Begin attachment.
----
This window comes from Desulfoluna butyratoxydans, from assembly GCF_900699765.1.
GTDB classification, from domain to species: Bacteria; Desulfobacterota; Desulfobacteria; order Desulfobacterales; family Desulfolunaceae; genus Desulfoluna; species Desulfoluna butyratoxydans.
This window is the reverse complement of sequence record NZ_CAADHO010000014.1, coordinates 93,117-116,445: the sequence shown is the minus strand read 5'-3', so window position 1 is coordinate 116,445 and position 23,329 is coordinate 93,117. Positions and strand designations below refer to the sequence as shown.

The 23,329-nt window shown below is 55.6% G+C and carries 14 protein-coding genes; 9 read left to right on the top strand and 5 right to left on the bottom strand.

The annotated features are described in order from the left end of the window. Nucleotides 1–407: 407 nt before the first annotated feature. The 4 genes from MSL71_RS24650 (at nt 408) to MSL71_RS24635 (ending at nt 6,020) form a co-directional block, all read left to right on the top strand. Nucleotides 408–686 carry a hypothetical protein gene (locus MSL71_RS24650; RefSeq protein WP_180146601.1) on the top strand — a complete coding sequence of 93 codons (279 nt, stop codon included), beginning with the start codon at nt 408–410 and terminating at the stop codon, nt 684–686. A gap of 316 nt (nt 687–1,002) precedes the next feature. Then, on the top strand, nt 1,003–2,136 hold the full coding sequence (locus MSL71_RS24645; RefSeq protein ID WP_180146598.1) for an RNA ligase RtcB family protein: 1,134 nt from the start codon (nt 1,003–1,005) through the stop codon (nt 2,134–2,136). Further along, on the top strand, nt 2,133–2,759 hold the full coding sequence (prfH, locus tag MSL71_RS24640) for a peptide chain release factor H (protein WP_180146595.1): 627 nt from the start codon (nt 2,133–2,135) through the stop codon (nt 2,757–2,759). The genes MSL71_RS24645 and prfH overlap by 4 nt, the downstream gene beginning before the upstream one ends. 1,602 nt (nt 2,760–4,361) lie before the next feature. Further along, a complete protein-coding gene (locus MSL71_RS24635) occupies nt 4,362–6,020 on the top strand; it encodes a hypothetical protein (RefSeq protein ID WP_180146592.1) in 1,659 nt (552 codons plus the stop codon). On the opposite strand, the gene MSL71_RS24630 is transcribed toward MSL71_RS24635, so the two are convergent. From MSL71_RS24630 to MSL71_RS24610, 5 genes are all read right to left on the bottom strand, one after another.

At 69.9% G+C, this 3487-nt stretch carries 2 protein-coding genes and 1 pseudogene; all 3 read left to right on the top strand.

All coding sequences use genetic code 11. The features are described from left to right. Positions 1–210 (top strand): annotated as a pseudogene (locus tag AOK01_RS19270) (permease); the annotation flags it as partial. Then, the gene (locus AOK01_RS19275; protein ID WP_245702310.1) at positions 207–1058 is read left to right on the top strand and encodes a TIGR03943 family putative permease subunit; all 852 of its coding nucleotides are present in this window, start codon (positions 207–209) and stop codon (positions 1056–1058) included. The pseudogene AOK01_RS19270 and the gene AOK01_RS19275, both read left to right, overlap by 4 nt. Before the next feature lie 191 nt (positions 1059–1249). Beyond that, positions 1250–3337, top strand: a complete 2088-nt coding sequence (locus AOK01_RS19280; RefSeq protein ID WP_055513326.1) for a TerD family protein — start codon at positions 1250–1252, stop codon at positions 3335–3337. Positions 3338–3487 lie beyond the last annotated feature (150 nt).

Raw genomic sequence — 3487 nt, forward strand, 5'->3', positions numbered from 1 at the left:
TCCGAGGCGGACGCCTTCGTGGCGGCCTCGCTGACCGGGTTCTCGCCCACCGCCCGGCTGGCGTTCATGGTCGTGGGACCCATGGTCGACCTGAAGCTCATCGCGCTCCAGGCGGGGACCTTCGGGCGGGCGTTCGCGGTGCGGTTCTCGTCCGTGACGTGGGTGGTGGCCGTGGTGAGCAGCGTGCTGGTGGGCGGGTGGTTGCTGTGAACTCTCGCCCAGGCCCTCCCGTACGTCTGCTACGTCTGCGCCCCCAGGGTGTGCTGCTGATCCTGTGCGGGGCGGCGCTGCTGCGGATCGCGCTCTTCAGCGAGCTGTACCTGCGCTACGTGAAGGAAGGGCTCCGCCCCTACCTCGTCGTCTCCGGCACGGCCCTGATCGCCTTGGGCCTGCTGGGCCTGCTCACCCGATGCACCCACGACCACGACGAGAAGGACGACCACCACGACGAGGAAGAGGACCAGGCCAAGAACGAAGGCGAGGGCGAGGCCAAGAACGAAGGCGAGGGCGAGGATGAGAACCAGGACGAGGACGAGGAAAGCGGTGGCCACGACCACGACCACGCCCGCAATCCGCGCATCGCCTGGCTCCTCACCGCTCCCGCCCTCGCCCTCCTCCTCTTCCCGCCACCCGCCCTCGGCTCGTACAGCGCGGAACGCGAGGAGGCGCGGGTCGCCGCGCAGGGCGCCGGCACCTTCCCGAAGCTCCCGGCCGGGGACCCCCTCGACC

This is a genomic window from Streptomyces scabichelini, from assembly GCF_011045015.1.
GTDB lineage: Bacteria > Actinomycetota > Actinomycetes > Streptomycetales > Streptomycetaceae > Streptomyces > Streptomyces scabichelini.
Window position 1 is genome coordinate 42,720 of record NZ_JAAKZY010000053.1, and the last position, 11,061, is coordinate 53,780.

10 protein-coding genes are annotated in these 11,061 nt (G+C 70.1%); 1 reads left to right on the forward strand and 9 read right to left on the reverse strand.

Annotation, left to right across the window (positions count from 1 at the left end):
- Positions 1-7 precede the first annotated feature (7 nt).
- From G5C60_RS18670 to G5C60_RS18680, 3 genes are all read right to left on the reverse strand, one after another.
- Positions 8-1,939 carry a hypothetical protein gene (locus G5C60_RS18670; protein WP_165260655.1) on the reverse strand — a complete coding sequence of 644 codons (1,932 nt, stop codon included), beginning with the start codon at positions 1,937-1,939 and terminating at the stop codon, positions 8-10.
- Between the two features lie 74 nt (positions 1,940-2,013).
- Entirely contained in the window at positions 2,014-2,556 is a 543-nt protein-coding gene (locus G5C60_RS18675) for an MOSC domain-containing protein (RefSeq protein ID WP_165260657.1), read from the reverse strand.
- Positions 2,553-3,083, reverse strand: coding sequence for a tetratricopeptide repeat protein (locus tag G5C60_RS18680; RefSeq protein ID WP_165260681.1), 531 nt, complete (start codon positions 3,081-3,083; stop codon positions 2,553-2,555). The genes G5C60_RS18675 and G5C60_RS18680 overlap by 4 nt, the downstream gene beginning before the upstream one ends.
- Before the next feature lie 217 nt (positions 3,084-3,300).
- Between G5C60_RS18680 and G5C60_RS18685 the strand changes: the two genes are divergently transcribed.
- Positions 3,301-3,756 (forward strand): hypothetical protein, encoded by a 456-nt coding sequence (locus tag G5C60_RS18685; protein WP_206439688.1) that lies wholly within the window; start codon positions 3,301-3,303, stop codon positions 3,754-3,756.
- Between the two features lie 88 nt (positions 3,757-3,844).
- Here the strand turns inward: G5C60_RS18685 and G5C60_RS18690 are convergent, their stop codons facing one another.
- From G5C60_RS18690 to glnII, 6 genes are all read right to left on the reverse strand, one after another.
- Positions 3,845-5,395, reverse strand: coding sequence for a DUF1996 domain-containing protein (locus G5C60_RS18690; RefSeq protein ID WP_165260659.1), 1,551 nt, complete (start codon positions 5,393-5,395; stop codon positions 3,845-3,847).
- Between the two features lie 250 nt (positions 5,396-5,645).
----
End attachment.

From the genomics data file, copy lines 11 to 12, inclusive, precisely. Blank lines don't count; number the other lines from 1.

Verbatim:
GTDB lineage: Bacteria > Actinomycetota > Actinomycetes > Streptomycetales > Streptomycetaceae > Streptomyces > Streptomyces scabichelini.
Window position 1 is genome coordinate 42,720 of record NZ_JAAKZY010000053.1, and the last position, 11,061, is coordinate 53,780.